By Barbara Brower (Editor), Barbara Rose Johnston (Editor)


South and Central Asia is a region of extraordinary cultural and environmental diversity and home to nearly one-quarter of the earth's population. Among these diverse peoples are some whose ways of life are threatened by the accelerating assault of forces of change including environmental degradation, population growth, land loss, warfare, disease, and the penetration of global markets. This volume examines twelve Asian groups whose way of life is endangered. Some are "indigenous" peoples, some are not; each group represents a unique answer to the question of how to survive and thrive on the planet earth, and illustrates both the threats and the responses of peoples caught up in the struggle to sustain cultural meaning, identity, and autonomy. Each chapter, written by an expert scholar for a general audience, offers a cultural overview, explores both threats to survival and the group's responses, and provokes discussion and further research with "food for thought." This powerful documentation of both tragedy and hope for the twenty-first-century survival of centuries-old cultures is a key reference for anyone interested in the region, in cultural survival, or in the interplay of diversification and homogenization.

About the Author

Barbara Brower is Professor of Geography at Portland State University.Barbara Rose Johnston is Senior Research Scholar at the Center for Political Ecology and winner of the Lourdes Arizpe Award, presented by the American Anthropological Association’s Anthropology & Environment Section, for her outstanding contributions in the application of anthropology to environmental issues and discourse. Among her recent publications are Disappearing Peoples: Indigenous Groups and Ethnic Minorities in South and Central Asia (ed., with Barbara Brower, 2007); Half Lives & Half Truths: Confronting the Radioactive Legacies of the Cold War (ed., 2007), Consequential Damages of Nuclear War: The Rongelap Report (with Holly Barker, 2008), and Waging War, Making Peace: Reparations and Human Rights (ed., with Susan Slyomovics, 2008).

Praise For…

"Disappearing Peoples? is a groundbreaking book that describes how economic globalization, imperialism, war, and climate change in the twenty-first century threaten various Asian people’s cultural heritage and how they are striving to maintain their traditions and identity under such extreme pressures. This volume uses twelve chapters on specific peoples—the Raika of India, Tibetans in China and India, Hazara in Afghanistan, Mangghuer in China—to illustrate the strong Introduction, which explains the import of dwindling diversity on humankind. The book provides a good overview that should whet the reader’s appetite for more knowledge about Asian peoples, the causes and consequences of cultural homogenization." - Paula L.W. Sabloff, University of Pennsylvania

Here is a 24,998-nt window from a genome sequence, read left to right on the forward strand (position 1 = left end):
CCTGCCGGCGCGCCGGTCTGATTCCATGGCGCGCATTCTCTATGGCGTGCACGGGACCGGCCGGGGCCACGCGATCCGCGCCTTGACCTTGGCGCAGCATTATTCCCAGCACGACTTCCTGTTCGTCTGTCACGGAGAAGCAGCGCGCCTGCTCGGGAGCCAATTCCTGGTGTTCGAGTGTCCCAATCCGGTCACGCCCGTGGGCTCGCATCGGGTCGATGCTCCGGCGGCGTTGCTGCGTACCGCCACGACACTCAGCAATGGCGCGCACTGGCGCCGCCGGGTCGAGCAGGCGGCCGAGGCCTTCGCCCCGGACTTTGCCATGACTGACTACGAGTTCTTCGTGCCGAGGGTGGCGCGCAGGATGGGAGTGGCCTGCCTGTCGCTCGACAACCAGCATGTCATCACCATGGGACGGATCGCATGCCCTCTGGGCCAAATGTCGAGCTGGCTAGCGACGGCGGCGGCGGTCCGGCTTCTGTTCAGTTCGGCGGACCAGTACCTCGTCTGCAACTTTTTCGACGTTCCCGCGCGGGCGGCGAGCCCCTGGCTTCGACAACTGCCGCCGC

"Disappearance of peoples has been a concern of anthropologists since Bastien - all the more crucial since globalization - yet we forget as we clamor for more glamorous topics. This book rightly remembers." - James Peacock

"The issues impacting local indigenous peoples are covered in the outstanding edited volume by Barbara Brower and Barbara Rose Johnston. This book provides the perfect text for leading students through several varying case studies of contemporary impacts to indigenous peoples. Not only is the book culturally encompassing, but it is also geographically and ecologically diverse. As such, it should also be considered essential reading for anyone working in, or interested about, South and Central Asia and its indigenous peoples. Read complete review at: http://indigenouspeoplesissues.com/index.php?view=article&catid=49%3Aasiabooks&id=95%3Adisappearing-peoples-indigenous-groups-and-ethnic-minorities-in-south-and-central-asia&option=com_content&Itemid=66\." - Indigenous Peoples Issues & Resources (http://indigenouspeoplesissues.com) "

"The use of a question mark in their book's title is a good beginning; the editors leave open the possibility that peoples may not be disappearing. Cultures change greatly and heritages shrink, but disappearance often is an exaggeration. The 21st century no doubt will issue serious challenges to the integrity of the Asian peoples considered in this book, so its publication is especially timely, notwithstanding the indigenous groups' relative obscurity. Any and all Asian studies departments and libraries would do well to add it to their collections and curricula. Summing Up: Essential." —R. G. Zanca, Northeastern Illinois University, CHOICE

Product Details
ISBN: 9781598741216
ISBN-10: 1598741217
Publisher: Left Coast Press
Publication Date: March 15th, 2009
Pages: 276
Language: English
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